China-Japan Tensions Simmer Weeks Before Trump Takes OfficeBy
Abe defense minister visits controversial war shrine in Tokyo
China slams Japan over name change of de facto Taipei embassy
Tensions in North Asia are again heating up with less than a month to go before U.S. President-elect Donald Trump takes office.
A day after joining Prime Minister Shinzo Abe on a bridge-building trip to Pearl Harbor, Japanese Defense Minister Tomomi Inada on Thursday visited a Tokyo shrine seen by China and South Korea in particular as a symbol of her nation’s wartime atrocities. Separately, Japan drew a rebuke from China on Wednesday after adding the name Taiwan to its de facto embassy in Taipei.
Recent developments will “increase China’s suspicions toward Japan, toward the United States and toward Taiwan,” said Arthur Ding, director of the Institute of International Relations in Taipei. “China is quite worried these days because Taiwan has formed kind of a coalition with Japan, with Abe, with Donald Trump against China.”
The symbolic moves ahead of Trump’s inauguration on Jan. 20 add to signals that tensions between some of Asia’s biggest economies -- and trading partners -- are set to rise in 2017. A history of war and territorial disputes in the region hinder increased economic ties and fuel a rise in defense spending.
Last week Japan approved a fifth straight rise in its annual military budget in the face of a more assertive China. Japan’s military said Sunday it spotted a Chinese aircraft carrier sailing into the Western Pacific near Okinawa, and last week a Japanese government agency said Chinese universities and think tanks were forming ties with Okinawan independence groups.
On Wednesday, China criticized Japan’s decision to add the word Taiwan to the name of its de facto embassy in Taipei. Friction over the self-governed island has escalated after Trump accepted a phone call earlier this month from Taiwanese President Tsai Ing-wen and indicated he could be willing to reconsider his country’s stance on the One-China policy.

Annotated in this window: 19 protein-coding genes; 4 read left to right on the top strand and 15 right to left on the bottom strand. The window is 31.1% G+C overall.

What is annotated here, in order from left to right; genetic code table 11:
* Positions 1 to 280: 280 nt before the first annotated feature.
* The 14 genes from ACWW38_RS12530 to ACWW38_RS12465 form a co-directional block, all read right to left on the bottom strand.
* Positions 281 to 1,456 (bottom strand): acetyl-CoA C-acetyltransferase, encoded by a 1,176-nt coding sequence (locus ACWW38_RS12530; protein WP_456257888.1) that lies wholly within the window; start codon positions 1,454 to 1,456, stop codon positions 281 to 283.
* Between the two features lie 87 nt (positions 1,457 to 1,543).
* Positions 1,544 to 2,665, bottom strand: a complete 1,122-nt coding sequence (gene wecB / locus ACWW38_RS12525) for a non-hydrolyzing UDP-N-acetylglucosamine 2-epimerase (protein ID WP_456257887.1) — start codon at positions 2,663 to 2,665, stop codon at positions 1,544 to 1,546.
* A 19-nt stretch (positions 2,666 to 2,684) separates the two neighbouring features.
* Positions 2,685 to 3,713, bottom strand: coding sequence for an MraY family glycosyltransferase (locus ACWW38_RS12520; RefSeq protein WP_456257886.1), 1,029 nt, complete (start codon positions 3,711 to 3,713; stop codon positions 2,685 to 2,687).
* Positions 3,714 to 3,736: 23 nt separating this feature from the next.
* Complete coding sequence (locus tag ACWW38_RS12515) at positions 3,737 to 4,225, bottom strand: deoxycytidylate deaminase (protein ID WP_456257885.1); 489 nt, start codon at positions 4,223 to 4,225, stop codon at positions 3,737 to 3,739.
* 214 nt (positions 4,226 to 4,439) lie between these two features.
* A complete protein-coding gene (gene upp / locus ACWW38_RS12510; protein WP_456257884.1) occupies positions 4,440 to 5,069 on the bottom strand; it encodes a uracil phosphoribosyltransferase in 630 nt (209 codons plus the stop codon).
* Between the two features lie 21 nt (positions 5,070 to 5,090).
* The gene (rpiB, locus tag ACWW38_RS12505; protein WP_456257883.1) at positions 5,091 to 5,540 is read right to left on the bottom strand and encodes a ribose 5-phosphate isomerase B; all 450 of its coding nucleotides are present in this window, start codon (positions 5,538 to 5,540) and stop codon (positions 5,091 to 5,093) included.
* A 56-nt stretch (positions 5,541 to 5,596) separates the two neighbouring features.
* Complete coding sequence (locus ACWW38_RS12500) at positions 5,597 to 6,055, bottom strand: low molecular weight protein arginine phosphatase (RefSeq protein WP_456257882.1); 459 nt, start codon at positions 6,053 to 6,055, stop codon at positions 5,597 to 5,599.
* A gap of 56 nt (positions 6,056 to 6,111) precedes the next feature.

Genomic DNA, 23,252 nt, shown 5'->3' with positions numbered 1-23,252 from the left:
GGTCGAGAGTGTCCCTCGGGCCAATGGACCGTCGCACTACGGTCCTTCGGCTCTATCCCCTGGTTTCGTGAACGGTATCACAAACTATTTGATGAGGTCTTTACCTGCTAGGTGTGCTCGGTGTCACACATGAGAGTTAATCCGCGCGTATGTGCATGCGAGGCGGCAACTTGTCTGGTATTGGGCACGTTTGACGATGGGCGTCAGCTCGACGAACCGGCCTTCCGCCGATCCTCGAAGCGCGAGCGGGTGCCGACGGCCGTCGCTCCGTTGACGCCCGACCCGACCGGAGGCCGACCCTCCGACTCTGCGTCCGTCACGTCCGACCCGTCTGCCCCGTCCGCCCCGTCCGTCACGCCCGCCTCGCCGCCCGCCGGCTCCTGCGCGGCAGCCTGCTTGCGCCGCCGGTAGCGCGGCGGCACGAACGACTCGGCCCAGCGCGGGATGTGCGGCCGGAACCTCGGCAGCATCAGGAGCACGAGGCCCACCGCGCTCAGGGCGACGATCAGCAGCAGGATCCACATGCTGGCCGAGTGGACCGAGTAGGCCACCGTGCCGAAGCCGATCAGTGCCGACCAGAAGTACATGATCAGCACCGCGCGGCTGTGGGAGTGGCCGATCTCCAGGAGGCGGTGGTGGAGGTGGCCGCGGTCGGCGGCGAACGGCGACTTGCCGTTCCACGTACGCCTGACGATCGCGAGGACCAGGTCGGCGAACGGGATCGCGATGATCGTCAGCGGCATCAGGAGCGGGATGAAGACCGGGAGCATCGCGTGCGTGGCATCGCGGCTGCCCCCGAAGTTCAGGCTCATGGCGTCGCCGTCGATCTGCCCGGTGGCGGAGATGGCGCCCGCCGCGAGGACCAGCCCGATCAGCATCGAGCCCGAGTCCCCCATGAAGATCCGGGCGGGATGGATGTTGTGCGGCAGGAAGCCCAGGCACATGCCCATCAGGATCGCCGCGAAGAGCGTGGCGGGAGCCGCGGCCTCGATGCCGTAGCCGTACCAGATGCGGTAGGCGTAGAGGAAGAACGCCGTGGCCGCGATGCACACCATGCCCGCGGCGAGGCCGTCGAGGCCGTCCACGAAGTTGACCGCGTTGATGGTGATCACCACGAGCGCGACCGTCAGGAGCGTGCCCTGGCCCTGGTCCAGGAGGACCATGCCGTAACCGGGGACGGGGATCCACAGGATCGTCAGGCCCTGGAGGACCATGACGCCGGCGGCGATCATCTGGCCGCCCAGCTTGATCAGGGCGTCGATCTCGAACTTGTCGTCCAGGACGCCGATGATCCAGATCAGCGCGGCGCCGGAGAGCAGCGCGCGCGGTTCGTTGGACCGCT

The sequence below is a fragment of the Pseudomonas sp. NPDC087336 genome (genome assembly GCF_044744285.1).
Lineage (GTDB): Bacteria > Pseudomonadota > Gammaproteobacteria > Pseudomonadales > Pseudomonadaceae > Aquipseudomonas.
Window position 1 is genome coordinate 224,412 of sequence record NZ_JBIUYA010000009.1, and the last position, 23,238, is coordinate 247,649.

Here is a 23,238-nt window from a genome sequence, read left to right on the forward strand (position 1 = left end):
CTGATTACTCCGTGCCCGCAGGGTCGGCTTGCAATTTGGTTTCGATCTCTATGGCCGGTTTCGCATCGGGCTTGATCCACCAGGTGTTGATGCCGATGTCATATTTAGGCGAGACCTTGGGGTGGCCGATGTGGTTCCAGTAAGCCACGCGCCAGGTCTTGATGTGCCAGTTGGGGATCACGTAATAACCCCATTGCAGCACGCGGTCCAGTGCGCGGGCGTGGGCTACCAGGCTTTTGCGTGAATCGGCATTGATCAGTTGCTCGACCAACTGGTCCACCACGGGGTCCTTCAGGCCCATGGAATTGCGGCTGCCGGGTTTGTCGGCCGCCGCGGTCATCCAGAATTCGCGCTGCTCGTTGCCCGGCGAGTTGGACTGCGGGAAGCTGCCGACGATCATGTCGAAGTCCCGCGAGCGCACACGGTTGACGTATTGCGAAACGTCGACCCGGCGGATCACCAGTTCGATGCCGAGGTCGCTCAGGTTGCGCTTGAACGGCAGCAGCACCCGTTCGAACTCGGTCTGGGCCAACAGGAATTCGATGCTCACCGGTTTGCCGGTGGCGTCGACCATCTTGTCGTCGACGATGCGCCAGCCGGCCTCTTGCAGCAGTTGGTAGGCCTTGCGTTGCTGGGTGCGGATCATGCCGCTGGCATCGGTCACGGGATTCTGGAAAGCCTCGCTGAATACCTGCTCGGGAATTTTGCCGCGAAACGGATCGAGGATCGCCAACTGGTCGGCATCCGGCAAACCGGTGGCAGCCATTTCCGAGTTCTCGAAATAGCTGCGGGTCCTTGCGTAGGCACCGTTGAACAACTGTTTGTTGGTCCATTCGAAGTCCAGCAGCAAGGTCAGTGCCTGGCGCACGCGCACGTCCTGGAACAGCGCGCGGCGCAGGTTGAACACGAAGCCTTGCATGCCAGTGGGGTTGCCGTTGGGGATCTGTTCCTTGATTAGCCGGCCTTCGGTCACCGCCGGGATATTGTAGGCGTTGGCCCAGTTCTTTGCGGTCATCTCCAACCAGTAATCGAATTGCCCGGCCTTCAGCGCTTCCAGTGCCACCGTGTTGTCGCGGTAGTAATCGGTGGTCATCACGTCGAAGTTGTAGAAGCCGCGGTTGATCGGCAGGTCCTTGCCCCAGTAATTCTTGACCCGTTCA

Chinese Foreign Ministry spokeswoman Hua Chunying said Wednesday that Beijing is “strongly unhappy with Japan’s negative moves concerning the Taiwan issue.” A statement on the ministry’s website urged Japan to "stick to the One-China principle, properly deal with Taiwan-related issues, and refrain from sending wrong signals to the Taiwan administration and the international community or causing new disruptions to China-Japan relations."
Many countries including Japan do not formally recognize Taiwan as an independent nation, a condition of maintaining diplomatic ties with Beijing. Relations between Taipei and Beijing have soured since Tsai took office in May as she has declined to endorse the One-China framework, a long-standing acknowledgment that the two are part of the same China, even if they disagree on what that means. China considers Taiwan a breakaway province.
Visits to the Yasukuni Shrine also regularly disturb relations. The place of worship honors millions of Japanese war dead, including 14 wartime leaders convicted as Class-A war criminals.
At a briefing in Beijing on Thursday, China Defense Ministry spokesman Yang Yujun expresses "strong discontent and objection" over Inada’s visit. South Korea’s defense ministry said the move “embellishes” Japan’s aggression in the past and its colonization of Korea.
Inada played down criticism that her action would antagonize Japan’s neighbors.
“I offered prayers with the wish to firmly build peace for Japan and the world from a future-oriented perspective,” Inada told reporters. “I expressed my gratitude, respect and mourned for those who gave their lives for their country. I think people in any country can understand that.”
Abe himself has kept away from the shrine since a December 2013 visit led to a deterioration in relations with China and South Korea and prompted a rebuke from the U.S.
Looking ahead, 2017 may hold more challenges than opportunities for the geopolitical environment in Northeast Asia, according to Liu Jiangyong, professor of international relations at Tsinghua University in Beijing who specializes in Japan studies.
“Amid uncertainty from the incoming U.S. presidency, Japan, and also Taiwan, would tend to capitalize on a potentially more confrontational US-China ties in order to maximize their own interests,” Liu said. “The regional situation largely boils down to how Trump makes his choices.”